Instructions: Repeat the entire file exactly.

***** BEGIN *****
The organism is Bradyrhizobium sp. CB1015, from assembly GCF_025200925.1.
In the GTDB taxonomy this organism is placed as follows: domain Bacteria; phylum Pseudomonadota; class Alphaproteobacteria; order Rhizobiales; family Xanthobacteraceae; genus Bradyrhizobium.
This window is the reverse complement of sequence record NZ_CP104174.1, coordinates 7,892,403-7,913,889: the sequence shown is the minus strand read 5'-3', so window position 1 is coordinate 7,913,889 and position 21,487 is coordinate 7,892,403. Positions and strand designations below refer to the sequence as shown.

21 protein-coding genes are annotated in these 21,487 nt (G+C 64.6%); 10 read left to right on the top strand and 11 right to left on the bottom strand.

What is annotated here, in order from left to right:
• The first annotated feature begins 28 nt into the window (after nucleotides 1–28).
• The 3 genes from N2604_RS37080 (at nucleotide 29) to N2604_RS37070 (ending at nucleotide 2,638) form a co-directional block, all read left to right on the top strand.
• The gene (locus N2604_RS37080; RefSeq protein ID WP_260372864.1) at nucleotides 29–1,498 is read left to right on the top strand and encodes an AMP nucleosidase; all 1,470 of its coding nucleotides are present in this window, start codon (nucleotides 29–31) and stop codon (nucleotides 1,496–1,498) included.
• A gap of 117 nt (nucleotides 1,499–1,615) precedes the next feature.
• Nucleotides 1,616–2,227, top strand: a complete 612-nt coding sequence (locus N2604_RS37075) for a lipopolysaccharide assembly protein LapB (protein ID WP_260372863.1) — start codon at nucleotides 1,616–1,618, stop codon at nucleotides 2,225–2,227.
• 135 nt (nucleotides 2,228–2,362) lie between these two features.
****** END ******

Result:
The organism is Bradyrhizobium sp. CB1015, from assembly GCF_025200925.1.
In the GTDB taxonomy this organism is placed as follows: domain Bacteria; phylum Pseudomonadota; class Alphaproteobacteria; order Rhizobiales; family Xanthobacteraceae; genus Bradyrhizobium.
This window is the reverse complement of sequence record NZ_CP104174.1, coordinates 7,892,403-7,913,889: the sequence shown is the minus strand read 5'-3', so window position 1 is coordinate 7,913,889 and position 21,487 is coordinate 7,892,403. Positions and strand designations below refer to the sequence as shown.

21 protein-coding genes are annotated in these 21,487 nt (G+C 64.6%); 10 read left to right on the top strand and 11 right to left on the bottom strand.

What is annotated here, in order from left to right:
• The first annotated feature begins 28 nt into the window (after nucleotides 1–28).
• The 3 genes from N2604_RS37080 (at nucleotide 29) to N2604_RS37070 (ending at nucleotide 2,638) form a co-directional block, all read left to right on the top strand.
• The gene (locus N2604_RS37080; RefSeq protein ID WP_260372864.1) at nucleotides 29–1,498 is read left to right on the top strand and encodes an AMP nucleosidase; all 1,470 of its coding nucleotides are present in this window, start codon (nucleotides 29–31) and stop codon (nucleotides 1,496–1,498) included.
• A gap of 117 nt (nucleotides 1,499–1,615) precedes the next feature.
• Nucleotides 1,616–2,227, top strand: a complete 612-nt coding sequence (locus N2604_RS37075) for a lipopolysaccharide assembly protein LapB (protein ID WP_260372863.1) — start codon at nucleotides 1,616–1,618, stop codon at nucleotides 2,225–2,227.
• 135 nt (nucleotides 2,228–2,362) lie between these two features.